With the war lost, Jessup began in the summer of 1783 to plan the resettlement of his corps and was one of those who proposed the Ottawa River and the upper St Lawrence for that purpose. Although his proposal for structured settlements based on military rank was rejected, Haldimand incorporated a number of his other ideas into the plan finally adopted. In that plan Jessup’s Rangers were allotted townships No.6 (Edwardsburg), No.7 (Augusta), and part of No.8 (Elizabethtown), all on the St Lawrence, as well as No.2 (Ernestown), west of Cataraqui (Kingston). Jessup spent the summer of 1784 supervising the settlement of his men on their new lands and in the fall of that year journeyed to London, England, to submit a claim for his losses during the revolution. He returned to Quebec by 1788 and took up his own land grant of 1,200 acres in Augusta Township, immediately opposite Fort Oswegatchie (Ogdensburg, N.Y.) on the St Lawrence and beside the lots granted to his son, Lieutenant Edward Jessup.
In the post-war years Jessup resumed his career as a land speculator. As a loyalist and a major he was entitled to considerable land beyond his 1,200 acres, and he shortly applied for and was granted 3,800 acres in a single block on the South Nation River (Ont.); he apparently intended to settle and develop it but there is no evidence that he was able to do so. He also had considerable land in the seigneury of Sorel, where his family lived until at least the late 1780s and possibly longer. It seems he had some standing with both Haldimand and Carleton (now Lord Dorchester), although not enough either to persuade the government to invest £6,000 in a plan to provide loyalist settlers with cattle in return for oak barrel staves, or to gain approval for a township settlement scheme he drew up with three American entrepreneurs who, he assured Dorchester, were “Loyalist in heart.” Haldimand, however, made him a justice of the peace; and Dorchester, besides recommending him for the Executive Council of Upper Canada, appointed him a judge of the Court of Common Pleas and lieutenant-colonel of the Edwardsburg, Augusta, and Elizabethtown militia.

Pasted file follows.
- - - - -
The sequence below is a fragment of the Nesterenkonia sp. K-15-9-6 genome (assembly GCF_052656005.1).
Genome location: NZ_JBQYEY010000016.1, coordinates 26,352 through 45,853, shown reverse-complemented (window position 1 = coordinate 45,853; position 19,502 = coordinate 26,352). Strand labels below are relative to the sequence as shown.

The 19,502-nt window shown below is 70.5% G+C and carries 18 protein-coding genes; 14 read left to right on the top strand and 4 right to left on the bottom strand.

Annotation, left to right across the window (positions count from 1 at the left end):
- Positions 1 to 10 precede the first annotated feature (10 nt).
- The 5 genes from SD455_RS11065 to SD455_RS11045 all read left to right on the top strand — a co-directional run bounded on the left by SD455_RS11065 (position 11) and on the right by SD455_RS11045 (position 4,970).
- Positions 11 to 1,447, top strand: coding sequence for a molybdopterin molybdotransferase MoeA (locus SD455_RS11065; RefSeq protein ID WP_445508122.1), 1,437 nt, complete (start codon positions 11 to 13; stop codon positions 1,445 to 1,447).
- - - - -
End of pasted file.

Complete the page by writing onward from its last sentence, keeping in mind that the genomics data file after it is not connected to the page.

Jessup was not able to maintain his influence after the establishment of the new colony of Upper Canada in 1791. In the struggle for place at York (Toronto) it was Ephraim Jones and Solomon Jones* who won out, not Jessup; Lieutenant Governor Simcoe did not take up Dorchester’s recommendation of Jessup for the Executive Council. Yet by this point age may well have begun to make Jessup less competitive since his son did achieve some standing. Edward Jr sat for Grenville in the second session of the legislature of Upper Canada, succeeded his father as lieutenant-colonel of the local militia in 1795, and was appointed a clerk of the peace for the Johnstown District in 1800 and a clerk of the Court of Common Pleas in 1802.
In 1810 Jessup and his son laid out the town of Prescott, named after Governor Robert Prescott, along the front of their St Lawrence River lands, but only two years later their own home sites were expropriated by the army for the construction of Fort Wellington. Jessup’s active career, however, was now over. By 1812 he was no longer able to conduct business for himself, and when he died in February 1816 he had been bedridden and “afflicted with the palsy” for several years and could not even sign his name.